The United Way of Greater St. Louis is talking up its role in a pilot program designed to help teens and young adults who are homeless or aging move out of the foster care system. It’s an expansion of a match savings plan known idea originally launched in the late 1990s, which has people save their own earned income, take financial education classes, and receive individual budget and credit counseling.
Cassandra Kaufman, Director of the United Way’s Community Investment Division, says a partnership with other parties in the St. Louis area put the Individual Development Account program could help at-risk youth the way it has helped adults. The maximum time in the program for participants is 18 months, with each of the participants asked to set a goal of saving one-thousand dollars in a year. The amount saved is then matched with money contributed to the program.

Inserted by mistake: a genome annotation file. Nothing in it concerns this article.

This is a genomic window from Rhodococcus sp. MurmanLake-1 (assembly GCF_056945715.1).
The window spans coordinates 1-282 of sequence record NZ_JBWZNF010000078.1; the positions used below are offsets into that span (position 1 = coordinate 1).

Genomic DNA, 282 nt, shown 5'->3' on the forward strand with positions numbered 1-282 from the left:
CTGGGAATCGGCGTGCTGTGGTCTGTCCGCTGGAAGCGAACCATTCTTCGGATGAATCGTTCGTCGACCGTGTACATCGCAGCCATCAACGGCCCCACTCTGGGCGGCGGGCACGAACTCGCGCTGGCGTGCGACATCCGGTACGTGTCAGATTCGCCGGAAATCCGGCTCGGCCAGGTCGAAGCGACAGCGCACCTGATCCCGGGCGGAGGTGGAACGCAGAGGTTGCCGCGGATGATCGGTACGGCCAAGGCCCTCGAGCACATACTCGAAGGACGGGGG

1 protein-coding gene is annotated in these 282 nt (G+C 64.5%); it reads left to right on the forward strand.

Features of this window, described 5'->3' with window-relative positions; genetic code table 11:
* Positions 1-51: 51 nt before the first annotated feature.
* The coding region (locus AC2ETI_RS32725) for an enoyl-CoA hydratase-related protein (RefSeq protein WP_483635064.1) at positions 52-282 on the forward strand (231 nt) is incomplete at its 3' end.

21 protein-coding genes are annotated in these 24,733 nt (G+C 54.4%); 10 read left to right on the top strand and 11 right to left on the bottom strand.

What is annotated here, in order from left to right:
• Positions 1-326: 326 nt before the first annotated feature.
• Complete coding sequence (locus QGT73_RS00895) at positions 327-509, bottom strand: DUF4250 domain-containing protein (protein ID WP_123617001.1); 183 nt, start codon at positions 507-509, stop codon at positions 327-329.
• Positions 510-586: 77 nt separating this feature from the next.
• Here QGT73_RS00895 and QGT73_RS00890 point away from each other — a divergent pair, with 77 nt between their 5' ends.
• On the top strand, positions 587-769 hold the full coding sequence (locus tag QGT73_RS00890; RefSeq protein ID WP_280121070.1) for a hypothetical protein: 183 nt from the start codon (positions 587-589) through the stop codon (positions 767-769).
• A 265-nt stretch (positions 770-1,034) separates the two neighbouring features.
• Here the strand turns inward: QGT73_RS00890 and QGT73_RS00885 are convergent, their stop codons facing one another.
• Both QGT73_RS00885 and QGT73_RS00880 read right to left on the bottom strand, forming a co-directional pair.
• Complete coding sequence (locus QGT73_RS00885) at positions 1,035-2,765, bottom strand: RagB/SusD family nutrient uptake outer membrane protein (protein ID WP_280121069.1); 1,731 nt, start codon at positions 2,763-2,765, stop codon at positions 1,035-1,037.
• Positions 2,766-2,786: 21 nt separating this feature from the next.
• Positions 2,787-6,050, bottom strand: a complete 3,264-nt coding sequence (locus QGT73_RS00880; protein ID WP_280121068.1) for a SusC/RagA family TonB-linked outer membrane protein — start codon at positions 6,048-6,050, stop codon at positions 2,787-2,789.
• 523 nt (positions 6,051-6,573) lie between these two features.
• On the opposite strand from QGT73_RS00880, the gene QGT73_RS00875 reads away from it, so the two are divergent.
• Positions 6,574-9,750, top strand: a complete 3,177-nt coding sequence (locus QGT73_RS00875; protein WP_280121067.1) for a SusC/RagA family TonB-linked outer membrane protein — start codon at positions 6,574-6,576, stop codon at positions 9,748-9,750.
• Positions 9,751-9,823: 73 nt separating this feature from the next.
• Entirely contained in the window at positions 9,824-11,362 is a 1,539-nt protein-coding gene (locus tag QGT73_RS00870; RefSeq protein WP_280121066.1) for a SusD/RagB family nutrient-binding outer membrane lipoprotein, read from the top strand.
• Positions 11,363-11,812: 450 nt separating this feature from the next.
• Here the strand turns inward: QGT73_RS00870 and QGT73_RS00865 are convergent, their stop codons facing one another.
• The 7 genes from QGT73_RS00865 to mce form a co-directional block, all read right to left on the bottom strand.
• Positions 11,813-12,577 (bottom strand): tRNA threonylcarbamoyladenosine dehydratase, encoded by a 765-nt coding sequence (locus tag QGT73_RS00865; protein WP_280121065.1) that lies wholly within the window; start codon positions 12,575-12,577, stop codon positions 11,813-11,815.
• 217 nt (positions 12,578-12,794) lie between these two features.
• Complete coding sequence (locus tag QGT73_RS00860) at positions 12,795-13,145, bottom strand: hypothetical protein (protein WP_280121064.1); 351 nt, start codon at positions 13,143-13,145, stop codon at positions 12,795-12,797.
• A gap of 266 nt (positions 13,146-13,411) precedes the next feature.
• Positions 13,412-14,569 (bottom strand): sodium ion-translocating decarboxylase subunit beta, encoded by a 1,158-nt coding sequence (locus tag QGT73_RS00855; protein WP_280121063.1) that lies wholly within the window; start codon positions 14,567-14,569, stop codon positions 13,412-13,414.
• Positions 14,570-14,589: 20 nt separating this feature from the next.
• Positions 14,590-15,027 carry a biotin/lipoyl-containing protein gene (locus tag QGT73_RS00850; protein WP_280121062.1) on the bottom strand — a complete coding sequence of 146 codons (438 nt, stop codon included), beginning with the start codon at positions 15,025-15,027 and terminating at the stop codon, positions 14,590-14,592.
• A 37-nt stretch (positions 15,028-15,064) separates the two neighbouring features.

The program began with a small number of participants – less than 40. Kaufman acknowledges the results have been mixed in that they have been positive for those in foster care, but there have been problems involving those who are homeless.